Saturday, March 23, 2013

100 things I'm grateful for

I've been working on this list for several months, off and on. It seems my life is pretty awesome. I don't mean to brag; I just hope my list makes you a little more grateful for the blessings in your life.

  1. I have friends who care about me.
  2. God listens when I pray.
  3. God put me here on this earth to learn and gave His Son to get me back.
  4. I get to learn daily about how the world works.
  5. I am healthy and strong.
  6. I've been blessed with an acute intellect.
  7. There is beautiful music.
  8. Nature is beautiful.
  9. Nature provides never-ending opportunities to study.
  10. I get second chances. And thirty-fifth chances.
  11. There are magnificently powerful tools to help me accomplish almost anything.
  12. There are holy temples all over the world and I get to attend them frequently.
  13. Even the people I don't know are usually really nice to me.
  14. There is lots of freely and reasonably priced art available in lots of forms.
  15. I have a good singing voice.
  16. There are more good books to read than I could possibly digest in a lifetime.
  17. God guides me. He knows what He's doing, even though I don't.
  18. My body heals itself.
  19. Not everyone is the same as I am, which makes life interesting.
  20. I have a stable family.
  21. I was raised in a home where education is valued.
  22. My basic needs have always been met.
  23. I was able to become financially independent while still in college.
  24. I basically never had to pay tuition.
  25. For almost every topic, I have a friend who is knowledgeable about it.
  26. There are libraries.
  27. The internet allows me to access information quickly.
  28. I can communicate instantaneously with people all over the world.
  29. There have been and are prophets and their teachings are invaluable.
  30. The prophets also provide good (but human) examples.
  31. My friends know my quirks and shortcomings and still want to be my friends.
  32. I have friends who are willing to call me out when I'm wrong.
  33. I have friends who can see qualities in me that I can't see.
  34. People teach me the lessons they've spent a lifetime learning.
  35. My mission changed me forever.
  36. I have frequent opportunities to serve others.
  37. I'm capable of growing a beard.
  38. I have enough flexibility to take a nap when I need one.
  39. Hot showers during cold winters.
  40. Worlds don't end when I err, which is a luxury not afforded to movie characters.
  41. My ex-girlfriends aren't ex-friends.
  42. People do so much good that I see it even when I'm not looking for it.
  43. My car works and even looks pretty good.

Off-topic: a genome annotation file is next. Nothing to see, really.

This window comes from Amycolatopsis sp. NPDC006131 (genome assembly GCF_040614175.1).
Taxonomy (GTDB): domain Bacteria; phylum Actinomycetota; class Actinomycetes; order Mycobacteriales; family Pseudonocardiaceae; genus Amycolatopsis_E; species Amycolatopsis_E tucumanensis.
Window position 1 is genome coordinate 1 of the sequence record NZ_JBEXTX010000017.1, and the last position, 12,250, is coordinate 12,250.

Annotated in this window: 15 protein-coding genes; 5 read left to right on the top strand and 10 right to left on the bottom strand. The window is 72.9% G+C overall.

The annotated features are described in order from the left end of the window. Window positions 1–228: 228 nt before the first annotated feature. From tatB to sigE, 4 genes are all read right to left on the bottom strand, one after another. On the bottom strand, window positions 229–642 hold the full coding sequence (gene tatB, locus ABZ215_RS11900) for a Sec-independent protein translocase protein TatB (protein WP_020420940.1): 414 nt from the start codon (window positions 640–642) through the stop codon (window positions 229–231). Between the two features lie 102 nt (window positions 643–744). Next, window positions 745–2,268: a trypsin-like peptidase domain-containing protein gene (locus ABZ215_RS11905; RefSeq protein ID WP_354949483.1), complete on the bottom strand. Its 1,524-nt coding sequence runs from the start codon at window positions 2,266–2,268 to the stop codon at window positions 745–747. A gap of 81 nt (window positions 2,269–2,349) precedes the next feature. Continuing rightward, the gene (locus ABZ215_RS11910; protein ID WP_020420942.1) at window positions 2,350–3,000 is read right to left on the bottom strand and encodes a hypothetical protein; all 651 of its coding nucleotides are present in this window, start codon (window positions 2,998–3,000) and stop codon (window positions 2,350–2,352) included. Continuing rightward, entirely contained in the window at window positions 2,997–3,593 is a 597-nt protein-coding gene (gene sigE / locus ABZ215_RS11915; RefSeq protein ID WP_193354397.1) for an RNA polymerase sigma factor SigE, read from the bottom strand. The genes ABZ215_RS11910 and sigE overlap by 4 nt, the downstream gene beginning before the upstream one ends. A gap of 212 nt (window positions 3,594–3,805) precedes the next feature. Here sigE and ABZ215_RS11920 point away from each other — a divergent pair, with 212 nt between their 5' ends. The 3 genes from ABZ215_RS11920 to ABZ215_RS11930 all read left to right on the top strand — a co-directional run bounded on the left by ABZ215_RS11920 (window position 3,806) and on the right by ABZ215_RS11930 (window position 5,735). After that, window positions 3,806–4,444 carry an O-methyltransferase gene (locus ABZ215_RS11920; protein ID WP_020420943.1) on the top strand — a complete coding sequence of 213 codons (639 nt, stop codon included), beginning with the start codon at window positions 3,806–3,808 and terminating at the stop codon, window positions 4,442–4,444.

44. I'm not dead, despite the many times I've been in serious danger.
  45. Thanks to freezers, I can enjoy basically any food at any time.
  46. I know stuff about nutrition.
  47. I look pretty good bald.
  48. Dancing is fun and I'm good at it.
  49. People's parents seem to like me.
  50. People can change - myself included.
  51. Someday, I get to have a family.
  52. The chant "You're either with Petey or against America!"
  53. I've had lots of opportunities to benefit from the wisdom of generations past.
  54. Little children have a knack for believing and seeing the best. It's inspiring.
  55. I get to live in a place where there's room to spread out and breathe.
  56. My mother taught me how to cook.
  57. My mother taught me manners.
  58. My father taught me to always do what's right, regardless of circumstance.
  59. In-laws: they're sudden extensions to the family.
  60. I've never had to fight to defend myself and likely won't have to.
  61. I live in a culture where most people deal effectively with bodily odors.
  62. I get ample reminders to do good things and improve.
  63. I get ample reminders that I'm actually a decent guy.
  64. Summertime.
  65. I've always had a ward, so I've always had friends.
  66. It's okay to take a break when I need one; there's always more time.
  67. Beyond my necessities, I enjoy several luxuries.
  68. I can type. It's fast, accurate, and otherwise less annoying than writing.
  69. I get divine help when I need it, even for mundane tasks.
  70. There are many good examples of familial happiness and stability.
  71. My whole life is perfectly designed to teach me what I need to progress.
  72. Winter is beautiful.
  73. The sun always comes back.
  74. The vast majority of the bad things that could happen don't happen.
  75. Exercise works. It's possible to do hard things and not be sore later.
  76. Nerd skills come in handy.
  77. Affordable gamma lids.
  78. Poetry beautiful enough to get my attention.
  79. I live in a time where violence is discouraged rather than encouraged.
  80. The ability to learn from my mistakes.
  81. Writing allows me to express myself and to think through my problems.
  82. Different cultures capture different truths. We get to learn from them.
  83. It's fun to learn languages and doing so changes how I see the world.
  84. My failures and disappointments have made me better.
  85. Every once in a while, I hit a string of green lights.
  86. People I haven't seen in years are happy to see me again.